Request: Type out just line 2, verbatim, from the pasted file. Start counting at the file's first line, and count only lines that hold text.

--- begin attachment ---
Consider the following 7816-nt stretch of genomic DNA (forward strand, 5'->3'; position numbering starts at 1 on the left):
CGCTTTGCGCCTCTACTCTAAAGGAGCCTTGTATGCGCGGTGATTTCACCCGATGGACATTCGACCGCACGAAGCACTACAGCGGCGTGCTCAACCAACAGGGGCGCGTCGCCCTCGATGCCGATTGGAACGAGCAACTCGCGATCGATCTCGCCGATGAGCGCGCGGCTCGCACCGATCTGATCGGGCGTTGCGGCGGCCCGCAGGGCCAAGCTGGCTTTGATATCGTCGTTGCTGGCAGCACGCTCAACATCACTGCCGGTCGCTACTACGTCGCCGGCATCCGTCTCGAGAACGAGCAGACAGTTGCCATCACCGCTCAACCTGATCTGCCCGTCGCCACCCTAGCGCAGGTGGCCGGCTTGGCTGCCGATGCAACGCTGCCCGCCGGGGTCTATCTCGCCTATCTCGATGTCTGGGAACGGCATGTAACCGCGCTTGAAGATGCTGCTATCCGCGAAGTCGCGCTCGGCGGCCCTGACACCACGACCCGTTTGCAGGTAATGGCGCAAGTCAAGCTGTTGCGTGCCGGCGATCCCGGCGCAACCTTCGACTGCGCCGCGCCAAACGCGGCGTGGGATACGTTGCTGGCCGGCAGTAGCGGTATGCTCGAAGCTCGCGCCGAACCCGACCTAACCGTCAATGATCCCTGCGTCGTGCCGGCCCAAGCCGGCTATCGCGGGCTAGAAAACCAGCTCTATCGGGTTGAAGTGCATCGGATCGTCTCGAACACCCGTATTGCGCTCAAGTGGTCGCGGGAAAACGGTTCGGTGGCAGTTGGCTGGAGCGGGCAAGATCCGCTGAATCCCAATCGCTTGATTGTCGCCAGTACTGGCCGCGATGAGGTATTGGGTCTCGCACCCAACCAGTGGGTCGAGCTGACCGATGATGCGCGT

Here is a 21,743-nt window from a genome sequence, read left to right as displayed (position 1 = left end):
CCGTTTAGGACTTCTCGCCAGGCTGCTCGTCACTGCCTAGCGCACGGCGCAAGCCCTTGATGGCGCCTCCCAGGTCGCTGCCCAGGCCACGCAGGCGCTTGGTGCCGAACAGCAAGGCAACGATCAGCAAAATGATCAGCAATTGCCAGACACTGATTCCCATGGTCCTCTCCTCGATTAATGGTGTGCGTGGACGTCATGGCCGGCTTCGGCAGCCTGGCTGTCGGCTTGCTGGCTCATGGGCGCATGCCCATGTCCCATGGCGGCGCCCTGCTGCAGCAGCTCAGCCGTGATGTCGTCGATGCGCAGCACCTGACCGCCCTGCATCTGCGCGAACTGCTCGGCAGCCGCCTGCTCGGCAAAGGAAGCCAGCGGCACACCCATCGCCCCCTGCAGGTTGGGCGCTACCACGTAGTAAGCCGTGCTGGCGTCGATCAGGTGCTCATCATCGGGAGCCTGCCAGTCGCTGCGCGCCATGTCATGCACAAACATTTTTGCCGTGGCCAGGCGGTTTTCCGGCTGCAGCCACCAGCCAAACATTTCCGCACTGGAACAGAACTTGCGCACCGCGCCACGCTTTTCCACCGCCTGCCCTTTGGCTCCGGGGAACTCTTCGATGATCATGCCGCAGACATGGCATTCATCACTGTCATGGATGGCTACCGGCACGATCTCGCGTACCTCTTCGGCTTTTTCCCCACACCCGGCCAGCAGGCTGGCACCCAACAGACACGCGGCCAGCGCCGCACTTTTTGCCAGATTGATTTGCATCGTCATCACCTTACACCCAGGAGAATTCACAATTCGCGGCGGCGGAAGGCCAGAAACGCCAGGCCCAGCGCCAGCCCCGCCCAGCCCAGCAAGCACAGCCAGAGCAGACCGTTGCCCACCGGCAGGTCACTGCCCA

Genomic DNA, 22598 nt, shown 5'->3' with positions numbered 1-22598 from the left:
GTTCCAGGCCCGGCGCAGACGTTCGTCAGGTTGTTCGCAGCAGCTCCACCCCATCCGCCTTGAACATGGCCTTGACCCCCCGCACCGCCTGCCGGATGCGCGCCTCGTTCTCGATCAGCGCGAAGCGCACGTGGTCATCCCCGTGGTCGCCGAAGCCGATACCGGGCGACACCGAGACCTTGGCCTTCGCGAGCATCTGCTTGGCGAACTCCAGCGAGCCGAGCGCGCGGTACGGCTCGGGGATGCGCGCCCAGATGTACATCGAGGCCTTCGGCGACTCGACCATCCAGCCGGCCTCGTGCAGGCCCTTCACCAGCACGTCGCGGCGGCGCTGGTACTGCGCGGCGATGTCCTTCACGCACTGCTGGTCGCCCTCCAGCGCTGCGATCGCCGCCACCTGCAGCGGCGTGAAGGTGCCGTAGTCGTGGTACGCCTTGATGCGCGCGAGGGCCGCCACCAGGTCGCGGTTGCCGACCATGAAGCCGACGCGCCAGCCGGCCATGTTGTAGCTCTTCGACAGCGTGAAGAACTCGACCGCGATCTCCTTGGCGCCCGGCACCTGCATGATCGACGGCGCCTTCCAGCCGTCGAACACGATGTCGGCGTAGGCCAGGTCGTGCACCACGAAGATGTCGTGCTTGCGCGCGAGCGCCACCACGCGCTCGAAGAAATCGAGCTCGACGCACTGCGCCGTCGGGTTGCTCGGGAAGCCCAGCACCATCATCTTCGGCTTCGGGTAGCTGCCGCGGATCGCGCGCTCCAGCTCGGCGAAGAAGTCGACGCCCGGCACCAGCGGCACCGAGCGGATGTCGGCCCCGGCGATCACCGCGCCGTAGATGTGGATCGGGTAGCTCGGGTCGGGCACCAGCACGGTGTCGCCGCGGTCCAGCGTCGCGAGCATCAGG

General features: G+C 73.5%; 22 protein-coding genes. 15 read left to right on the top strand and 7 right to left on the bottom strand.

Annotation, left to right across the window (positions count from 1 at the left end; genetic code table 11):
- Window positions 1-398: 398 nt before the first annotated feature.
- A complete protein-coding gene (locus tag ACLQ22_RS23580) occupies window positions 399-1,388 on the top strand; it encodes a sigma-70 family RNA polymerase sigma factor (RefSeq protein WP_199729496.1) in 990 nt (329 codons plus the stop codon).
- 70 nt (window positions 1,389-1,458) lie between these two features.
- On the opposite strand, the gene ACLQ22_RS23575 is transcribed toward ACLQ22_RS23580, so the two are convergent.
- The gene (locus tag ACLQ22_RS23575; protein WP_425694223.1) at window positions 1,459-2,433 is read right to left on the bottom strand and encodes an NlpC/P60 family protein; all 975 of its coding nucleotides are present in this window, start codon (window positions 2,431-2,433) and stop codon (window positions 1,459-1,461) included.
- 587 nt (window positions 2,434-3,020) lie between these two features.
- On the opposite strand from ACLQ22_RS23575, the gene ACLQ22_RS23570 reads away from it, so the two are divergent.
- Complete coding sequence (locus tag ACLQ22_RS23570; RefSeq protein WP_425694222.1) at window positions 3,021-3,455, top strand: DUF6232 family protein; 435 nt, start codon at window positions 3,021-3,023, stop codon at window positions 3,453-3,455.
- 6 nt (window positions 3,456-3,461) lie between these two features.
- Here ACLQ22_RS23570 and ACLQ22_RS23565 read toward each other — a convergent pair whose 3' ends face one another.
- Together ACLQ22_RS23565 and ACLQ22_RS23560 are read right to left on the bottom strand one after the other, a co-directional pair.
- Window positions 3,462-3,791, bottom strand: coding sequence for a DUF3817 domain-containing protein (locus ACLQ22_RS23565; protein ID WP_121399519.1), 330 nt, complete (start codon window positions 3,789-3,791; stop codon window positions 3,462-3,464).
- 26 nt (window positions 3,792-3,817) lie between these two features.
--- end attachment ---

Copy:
CGCTTTGCGCCTCTACTCTAAAGGAGCCTTGTATGCGCGGTGATTTCACCCGATGGACATTCGACCGCACGAAGCACTACAGCGGCGTGCTCAACCAACAGGGGCGCGTCGCCCTCGATGCCGATTGGAACGAGCAACTCGCGATCGATCTCGCCGATGAGCGCGCGGCTCGCACCGATCTGATCGGGCGTTGCGGCGGCCCGCAGGGCCAAGCTGGCTTTGATATCGTCGTTGCTGGCAGCACGCTCAACATCACTGCCGGTCGCTACTACGTCGCCGGCATCCGTCTCGAGAACGAGCAGACAGTTGCCATCACCGCTCAACCTGATCTGCCCGTCGCCACCCTAGCGCAGGTGGCCGGCTTGGCTGCCGATGCAACGCTGCCCGCCGGGGTCTATCTCGCCTATCTCGATGTCTGGGAACGGCATGTAACCGCGCTTGAAGATGCTGCTATCCGCGAAGTCGCGCTCGGCGGCCCTGACACCACGACCCGTTTGCAGGTAATGGCGCAAGTCAAGCTGTTGCGTGCCGGCGATCCCGGCGCAACCTTCGACTGCGCCGCGCCAAACGCGGCGTGGGATACGTTGCTGGCCGGCAGTAGCGGTATGCTCGAAGCTCGCGCCGAACCCGACCTAACCGTCAATGATCCCTGCGTCGTGCCGGCCCAAGCCGGCTATCGCGGGCTAGAAAACCAGCTCTATCGGGTTGAAGTGCATCGGATCGTCTCGAACACCCGTATTGCGCTCAAGTGGTCGCGGGAAAACGGTTCGGTGGCAGTTGGCTGGAGCGGGCAAGATCCGCTGAATCCCAATCGCTTGATTGTCGCCAGTACTGGCCGCGATGAGGTATTGGGTCTCGCACCCAACCAGTGGGTCGAGCTGACCGATGATGCGCGT